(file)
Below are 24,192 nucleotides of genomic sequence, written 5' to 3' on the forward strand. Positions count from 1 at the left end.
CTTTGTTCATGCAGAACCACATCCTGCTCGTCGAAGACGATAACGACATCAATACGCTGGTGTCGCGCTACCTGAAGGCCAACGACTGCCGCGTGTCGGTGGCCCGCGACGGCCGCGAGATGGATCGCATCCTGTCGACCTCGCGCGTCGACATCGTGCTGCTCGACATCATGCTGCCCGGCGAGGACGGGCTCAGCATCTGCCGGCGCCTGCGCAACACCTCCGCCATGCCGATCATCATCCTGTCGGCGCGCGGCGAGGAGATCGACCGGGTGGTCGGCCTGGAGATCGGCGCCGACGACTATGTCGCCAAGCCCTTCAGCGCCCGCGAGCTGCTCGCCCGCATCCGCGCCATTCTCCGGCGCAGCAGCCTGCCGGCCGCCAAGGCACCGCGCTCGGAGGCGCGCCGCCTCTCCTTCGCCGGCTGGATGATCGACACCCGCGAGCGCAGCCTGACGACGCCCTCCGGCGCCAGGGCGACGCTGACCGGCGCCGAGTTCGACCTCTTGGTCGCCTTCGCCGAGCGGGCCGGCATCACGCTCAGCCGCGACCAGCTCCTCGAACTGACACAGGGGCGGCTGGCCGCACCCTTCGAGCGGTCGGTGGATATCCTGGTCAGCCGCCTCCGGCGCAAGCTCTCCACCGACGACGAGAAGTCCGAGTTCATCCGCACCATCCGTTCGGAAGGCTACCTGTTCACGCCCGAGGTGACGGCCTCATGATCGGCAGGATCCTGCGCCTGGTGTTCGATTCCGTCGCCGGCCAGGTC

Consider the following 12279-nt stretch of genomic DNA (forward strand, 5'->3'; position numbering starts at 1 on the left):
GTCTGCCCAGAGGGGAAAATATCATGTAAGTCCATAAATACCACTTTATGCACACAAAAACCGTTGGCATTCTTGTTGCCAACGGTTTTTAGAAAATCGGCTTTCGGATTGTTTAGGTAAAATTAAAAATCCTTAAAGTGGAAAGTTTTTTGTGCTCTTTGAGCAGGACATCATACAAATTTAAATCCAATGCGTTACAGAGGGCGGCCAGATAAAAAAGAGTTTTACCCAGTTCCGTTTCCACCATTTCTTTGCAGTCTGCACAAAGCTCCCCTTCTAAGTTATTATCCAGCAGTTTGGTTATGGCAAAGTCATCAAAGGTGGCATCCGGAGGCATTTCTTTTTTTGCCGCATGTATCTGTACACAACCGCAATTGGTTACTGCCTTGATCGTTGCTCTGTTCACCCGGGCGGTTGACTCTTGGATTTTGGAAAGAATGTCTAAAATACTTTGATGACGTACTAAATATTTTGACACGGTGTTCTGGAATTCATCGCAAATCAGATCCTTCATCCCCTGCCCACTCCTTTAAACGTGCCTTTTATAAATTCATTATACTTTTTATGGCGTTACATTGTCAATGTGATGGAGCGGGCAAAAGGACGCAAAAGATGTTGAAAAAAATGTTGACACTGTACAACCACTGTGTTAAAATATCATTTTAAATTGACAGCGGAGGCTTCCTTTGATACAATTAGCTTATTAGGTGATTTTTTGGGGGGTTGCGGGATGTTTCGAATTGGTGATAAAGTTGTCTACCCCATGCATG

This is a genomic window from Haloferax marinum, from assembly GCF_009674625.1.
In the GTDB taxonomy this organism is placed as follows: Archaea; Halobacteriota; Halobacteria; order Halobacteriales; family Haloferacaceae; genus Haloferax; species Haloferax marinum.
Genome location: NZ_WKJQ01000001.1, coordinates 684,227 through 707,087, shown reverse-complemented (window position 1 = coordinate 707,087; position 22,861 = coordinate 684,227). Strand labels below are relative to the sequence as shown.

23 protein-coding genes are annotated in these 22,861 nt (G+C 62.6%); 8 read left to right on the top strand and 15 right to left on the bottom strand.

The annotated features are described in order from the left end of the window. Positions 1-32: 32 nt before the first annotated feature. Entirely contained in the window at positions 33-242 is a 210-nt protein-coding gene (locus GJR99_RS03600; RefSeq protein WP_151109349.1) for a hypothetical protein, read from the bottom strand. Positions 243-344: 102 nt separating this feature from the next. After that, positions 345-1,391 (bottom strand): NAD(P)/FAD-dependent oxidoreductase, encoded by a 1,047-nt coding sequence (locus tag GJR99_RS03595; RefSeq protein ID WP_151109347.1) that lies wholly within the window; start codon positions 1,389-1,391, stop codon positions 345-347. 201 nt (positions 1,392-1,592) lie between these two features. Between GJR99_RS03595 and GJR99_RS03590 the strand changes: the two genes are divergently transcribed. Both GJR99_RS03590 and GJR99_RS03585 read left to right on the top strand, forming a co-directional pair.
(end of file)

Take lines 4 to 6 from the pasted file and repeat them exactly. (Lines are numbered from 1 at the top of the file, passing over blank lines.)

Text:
GTCTGCCCAGAGGGGAAAATATCATGTAAGTCCATAAATACCACTTTATGCACACAAAAACCGTTGGCATTCTTGTTGCCAACGGTTTTTAGAAAATCGGCTTTCGGATTGTTTAGGTAAAATTAAAAATCCTTAAAGTGGAAAGTTTTTTGTGCTCTTTGAGCAGGACATCATACAAATTTAAATCCAATGCGTTACAGAGGGCGGCCAGATAAAAAAGAGTTTTACCCAGTTCCGTTTCCACCATTTCTTTGCAGTCTGCACAAAGCTCCCCTTCTAAGTTATTATCCAGCAGTTTGGTTATGGCAAAGTCATCAAAGGTGGCATCCGGAGGCATTTCTTTTTTTGCCGCATGTATCTGTACACAACCGCAATTGGTTACTGCCTTGATCGTTGCTCTGTTCACCCGGGCGGTTGACTCTTGGATTTTGGAAAGAATGTCTAAAATACTTTGATGACGTACTAAATATTTTGACACGGTGTTCTGGAATTCATCGCAAATCAGATCCTTCATCCCCTGCCCACTCCTTTAAACGTGCCTTTTATAAATTCATTATACTTTTTATGGCGTTACATTGTCAATGTGATGGAGCGGGCAAAAGGACGCAAAAGATGTTGAAAAAAATGTTGACACTGTACAACCACTGTGTTAAAATATCATTTTAAATTGACAGCGGAGGCTTCCTTTGATACAATTAGCTTATTAGGTGATTTTTTGGGGGGTTGCGGGATGTTTCGAATTGGTGATAAAGTTGTCTACCCCATGCATG

This is a genomic window from Haloferax marinum, from assembly GCF_009674625.1.
In the GTDB taxonomy this organism is placed as follows: Archaea; Halobacteriota; Halobacteria; order Halobacteriales; family Haloferacaceae; genus Haloferax; species Haloferax marinum.